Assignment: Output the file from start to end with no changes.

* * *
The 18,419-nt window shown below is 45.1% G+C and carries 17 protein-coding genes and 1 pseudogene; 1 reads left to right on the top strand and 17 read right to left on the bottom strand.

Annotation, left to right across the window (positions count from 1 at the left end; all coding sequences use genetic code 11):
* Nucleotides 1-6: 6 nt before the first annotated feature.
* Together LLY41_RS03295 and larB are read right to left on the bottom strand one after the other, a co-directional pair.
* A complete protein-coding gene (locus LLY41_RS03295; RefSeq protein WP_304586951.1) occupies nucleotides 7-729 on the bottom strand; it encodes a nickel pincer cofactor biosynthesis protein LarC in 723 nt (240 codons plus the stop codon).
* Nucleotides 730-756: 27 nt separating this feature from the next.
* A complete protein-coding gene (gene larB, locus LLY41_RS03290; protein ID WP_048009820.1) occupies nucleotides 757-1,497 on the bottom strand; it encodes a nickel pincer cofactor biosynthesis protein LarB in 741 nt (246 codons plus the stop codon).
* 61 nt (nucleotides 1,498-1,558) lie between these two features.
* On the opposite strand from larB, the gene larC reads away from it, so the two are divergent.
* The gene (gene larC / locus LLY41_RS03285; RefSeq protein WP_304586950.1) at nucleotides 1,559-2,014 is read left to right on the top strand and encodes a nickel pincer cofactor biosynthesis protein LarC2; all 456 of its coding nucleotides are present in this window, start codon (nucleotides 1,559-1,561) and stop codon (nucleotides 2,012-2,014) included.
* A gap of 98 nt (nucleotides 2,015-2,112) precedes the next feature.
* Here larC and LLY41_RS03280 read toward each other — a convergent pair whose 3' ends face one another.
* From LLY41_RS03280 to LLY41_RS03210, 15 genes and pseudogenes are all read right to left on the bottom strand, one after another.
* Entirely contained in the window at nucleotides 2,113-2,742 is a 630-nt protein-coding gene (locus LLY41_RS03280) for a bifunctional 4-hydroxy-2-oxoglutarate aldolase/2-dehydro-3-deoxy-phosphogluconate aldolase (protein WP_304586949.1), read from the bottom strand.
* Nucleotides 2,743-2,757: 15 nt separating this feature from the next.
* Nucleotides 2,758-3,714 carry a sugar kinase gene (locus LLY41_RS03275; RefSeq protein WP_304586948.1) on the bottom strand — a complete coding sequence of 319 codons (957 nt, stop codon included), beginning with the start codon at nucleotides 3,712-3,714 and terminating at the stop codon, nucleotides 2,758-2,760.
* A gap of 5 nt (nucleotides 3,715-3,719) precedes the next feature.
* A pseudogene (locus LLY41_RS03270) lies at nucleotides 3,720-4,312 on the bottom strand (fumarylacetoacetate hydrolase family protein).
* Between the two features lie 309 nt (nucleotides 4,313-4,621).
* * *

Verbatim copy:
The 18,419-nt window shown below is 45.1% G+C and carries 17 protein-coding genes and 1 pseudogene; 1 reads left to right on the top strand and 17 read right to left on the bottom strand.

Annotation, left to right across the window (positions count from 1 at the left end; all coding sequences use genetic code 11):
* Nucleotides 1-6: 6 nt before the first annotated feature.
* Together LLY41_RS03295 and larB are read right to left on the bottom strand one after the other, a co-directional pair.
* A complete protein-coding gene (locus LLY41_RS03295; RefSeq protein WP_304586951.1) occupies nucleotides 7-729 on the bottom strand; it encodes a nickel pincer cofactor biosynthesis protein LarC in 723 nt (240 codons plus the stop codon).
* Nucleotides 730-756: 27 nt separating this feature from the next.
* A complete protein-coding gene (gene larB, locus LLY41_RS03290; protein ID WP_048009820.1) occupies nucleotides 757-1,497 on the bottom strand; it encodes a nickel pincer cofactor biosynthesis protein LarB in 741 nt (246 codons plus the stop codon).
* 61 nt (nucleotides 1,498-1,558) lie between these two features.
* On the opposite strand from larB, the gene larC reads away from it, so the two are divergent.
* The gene (gene larC / locus LLY41_RS03285; RefSeq protein WP_304586950.1) at nucleotides 1,559-2,014 is read left to right on the top strand and encodes a nickel pincer cofactor biosynthesis protein LarC2; all 456 of its coding nucleotides are present in this window, start codon (nucleotides 1,559-1,561) and stop codon (nucleotides 2,012-2,014) included.
* A gap of 98 nt (nucleotides 2,015-2,112) precedes the next feature.
* Here larC and LLY41_RS03280 read toward each other — a convergent pair whose 3' ends face one another.
* From LLY41_RS03280 to LLY41_RS03210, 15 genes and pseudogenes are all read right to left on the bottom strand, one after another.
* Entirely contained in the window at nucleotides 2,113-2,742 is a 630-nt protein-coding gene (locus LLY41_RS03280) for a bifunctional 4-hydroxy-2-oxoglutarate aldolase/2-dehydro-3-deoxy-phosphogluconate aldolase (protein WP_304586949.1), read from the bottom strand.
* Nucleotides 2,743-2,757: 15 nt separating this feature from the next.
* Nucleotides 2,758-3,714 carry a sugar kinase gene (locus LLY41_RS03275; RefSeq protein WP_304586948.1) on the bottom strand — a complete coding sequence of 319 codons (957 nt, stop codon included), beginning with the start codon at nucleotides 3,712-3,714 and terminating at the stop codon, nucleotides 2,758-2,760.
* A gap of 5 nt (nucleotides 3,715-3,719) precedes the next feature.
* A pseudogene (locus LLY41_RS03270) lies at nucleotides 3,720-4,312 on the bottom strand (fumarylacetoacetate hydrolase family protein).
* Between the two features lie 309 nt (nucleotides 4,313-4,621).